Colonel John Head CBE
Late Irish Guards
by Commander Rupert Head
formerly Royal Navy
Major John Head MBE in
Aden with LSgt Morris
John Head has died peacefully at his home in Hove aged 89. His life was the Army and his Regiment. He had a successful and distinguished career. He is remembered as a scrupulous and efficient officer who demanded and achieved the highest standards. He was sometimes controversial; much respected and liked by his juniors but not always admired by his contemporaries.
I first met John in the Officers’ Mess in Hubbelrath back in 1962 when he arrived to take over Support Company. My first recollections are his skill at backgammon and his delight in teaching the young officers. (As an aside, it was Churchill who, as First Lord of the Admiralty, decreed that backgammon, not cards, should be played in officers’ messes) John was adamant that you only learnt if you played for money! Consequently, we all learnt to play a good game but his mess bill had a useful credit too!
He joined before the end of the war, but did not reach the Battalion, who were still in Germany, until early 1946. Later, in Germany he did a brief attachment to the 10th Hussars, before a tour as a troop commander in the Guards Parachute Company. He earned his parachute wings, and in later life talked about the adrenalin surge and shear fear of his first jumps from a tethered balloon.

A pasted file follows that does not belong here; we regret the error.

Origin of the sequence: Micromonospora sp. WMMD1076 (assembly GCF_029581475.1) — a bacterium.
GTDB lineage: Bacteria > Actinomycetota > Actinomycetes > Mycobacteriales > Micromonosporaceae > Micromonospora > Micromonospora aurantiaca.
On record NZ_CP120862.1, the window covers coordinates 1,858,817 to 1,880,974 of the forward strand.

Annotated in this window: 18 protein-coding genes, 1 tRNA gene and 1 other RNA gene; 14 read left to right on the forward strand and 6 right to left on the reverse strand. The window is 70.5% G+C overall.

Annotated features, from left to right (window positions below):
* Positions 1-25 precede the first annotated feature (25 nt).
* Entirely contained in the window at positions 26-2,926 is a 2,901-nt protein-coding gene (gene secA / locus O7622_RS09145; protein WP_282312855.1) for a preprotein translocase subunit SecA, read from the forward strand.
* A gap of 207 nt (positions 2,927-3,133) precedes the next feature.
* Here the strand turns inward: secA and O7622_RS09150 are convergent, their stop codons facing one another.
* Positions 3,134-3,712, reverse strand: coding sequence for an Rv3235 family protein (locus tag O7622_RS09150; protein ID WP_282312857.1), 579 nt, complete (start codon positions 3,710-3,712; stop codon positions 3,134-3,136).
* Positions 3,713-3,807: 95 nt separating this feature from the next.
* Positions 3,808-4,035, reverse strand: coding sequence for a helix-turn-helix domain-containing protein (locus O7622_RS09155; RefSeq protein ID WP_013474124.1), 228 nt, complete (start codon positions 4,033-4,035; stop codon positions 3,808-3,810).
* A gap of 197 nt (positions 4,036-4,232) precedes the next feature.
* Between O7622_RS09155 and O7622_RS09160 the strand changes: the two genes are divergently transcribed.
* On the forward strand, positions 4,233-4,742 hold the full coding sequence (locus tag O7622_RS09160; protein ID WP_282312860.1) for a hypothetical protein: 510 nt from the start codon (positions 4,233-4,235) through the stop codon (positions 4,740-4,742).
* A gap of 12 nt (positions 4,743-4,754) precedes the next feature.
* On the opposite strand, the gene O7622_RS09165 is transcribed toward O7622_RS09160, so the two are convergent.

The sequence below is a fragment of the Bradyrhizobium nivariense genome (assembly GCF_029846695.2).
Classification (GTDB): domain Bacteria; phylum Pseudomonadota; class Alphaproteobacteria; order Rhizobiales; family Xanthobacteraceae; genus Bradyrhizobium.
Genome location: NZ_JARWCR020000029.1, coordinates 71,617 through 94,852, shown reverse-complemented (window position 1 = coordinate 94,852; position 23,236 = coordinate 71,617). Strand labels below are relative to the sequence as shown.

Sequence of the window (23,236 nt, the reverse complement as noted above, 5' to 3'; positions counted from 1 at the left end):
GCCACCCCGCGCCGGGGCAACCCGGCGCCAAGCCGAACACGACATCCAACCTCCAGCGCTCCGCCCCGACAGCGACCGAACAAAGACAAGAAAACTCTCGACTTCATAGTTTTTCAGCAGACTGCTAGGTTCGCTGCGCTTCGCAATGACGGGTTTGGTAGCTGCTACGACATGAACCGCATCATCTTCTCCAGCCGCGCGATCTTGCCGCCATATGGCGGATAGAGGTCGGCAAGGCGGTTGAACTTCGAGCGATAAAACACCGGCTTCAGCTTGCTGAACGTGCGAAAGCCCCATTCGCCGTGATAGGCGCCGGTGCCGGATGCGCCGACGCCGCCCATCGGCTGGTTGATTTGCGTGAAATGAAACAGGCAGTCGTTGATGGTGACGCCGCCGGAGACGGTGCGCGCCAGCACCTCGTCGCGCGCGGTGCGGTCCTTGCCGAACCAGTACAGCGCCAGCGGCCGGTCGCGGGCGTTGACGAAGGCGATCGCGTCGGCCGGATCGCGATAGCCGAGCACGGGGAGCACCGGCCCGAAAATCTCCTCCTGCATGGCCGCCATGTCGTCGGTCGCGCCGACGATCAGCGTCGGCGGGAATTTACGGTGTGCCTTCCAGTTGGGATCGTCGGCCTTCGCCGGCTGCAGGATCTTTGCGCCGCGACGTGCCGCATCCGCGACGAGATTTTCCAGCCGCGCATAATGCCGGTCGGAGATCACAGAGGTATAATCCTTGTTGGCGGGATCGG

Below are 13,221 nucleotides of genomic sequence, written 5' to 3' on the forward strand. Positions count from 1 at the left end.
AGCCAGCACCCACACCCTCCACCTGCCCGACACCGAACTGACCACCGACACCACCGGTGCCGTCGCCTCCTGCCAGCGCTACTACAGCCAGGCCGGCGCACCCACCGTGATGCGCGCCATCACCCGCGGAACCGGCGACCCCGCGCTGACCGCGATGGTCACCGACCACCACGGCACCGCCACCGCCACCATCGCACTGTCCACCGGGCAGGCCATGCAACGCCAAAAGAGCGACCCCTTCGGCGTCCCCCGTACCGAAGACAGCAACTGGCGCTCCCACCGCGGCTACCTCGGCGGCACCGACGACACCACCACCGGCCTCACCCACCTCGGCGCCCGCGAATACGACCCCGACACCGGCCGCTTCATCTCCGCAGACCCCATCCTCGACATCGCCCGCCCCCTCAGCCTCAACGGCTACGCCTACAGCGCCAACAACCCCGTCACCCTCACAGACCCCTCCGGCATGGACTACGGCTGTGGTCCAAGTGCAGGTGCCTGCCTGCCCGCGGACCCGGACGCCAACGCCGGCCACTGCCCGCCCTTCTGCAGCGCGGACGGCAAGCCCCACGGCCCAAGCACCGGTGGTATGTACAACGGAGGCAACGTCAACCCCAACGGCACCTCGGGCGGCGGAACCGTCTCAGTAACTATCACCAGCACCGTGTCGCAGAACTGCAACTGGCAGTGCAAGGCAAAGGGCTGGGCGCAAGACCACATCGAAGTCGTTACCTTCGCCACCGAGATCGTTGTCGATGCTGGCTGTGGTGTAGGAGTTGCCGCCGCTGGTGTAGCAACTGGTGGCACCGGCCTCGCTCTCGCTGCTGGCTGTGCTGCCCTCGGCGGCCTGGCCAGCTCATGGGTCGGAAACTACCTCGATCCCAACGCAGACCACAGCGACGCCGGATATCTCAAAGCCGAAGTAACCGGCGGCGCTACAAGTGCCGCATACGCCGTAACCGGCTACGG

He had a rather fearsome reputation as Adjutant, when the Battalion was deployed to Cyprus at short notice in 1958 due to trouble in Jordan (and later in Lebanon). He was billeted in a makeshift tented camp just outside Nicosia. One evening some of the younger officers were arrested by the Military Police in Murder Mile, Nicosia where they were trying to meet some Cypriot girls. A rather officious Military Police officer arranged they were arraigned in front of the Adjutant the next morning. John had no nonsense with the RMP, congratulated the officers for showing initiative, and told the RMP officer not to be so stupid! John had an active, challenging tour and did well in a difficult, tense, often hostile environment. He was Mentioned in Despatches.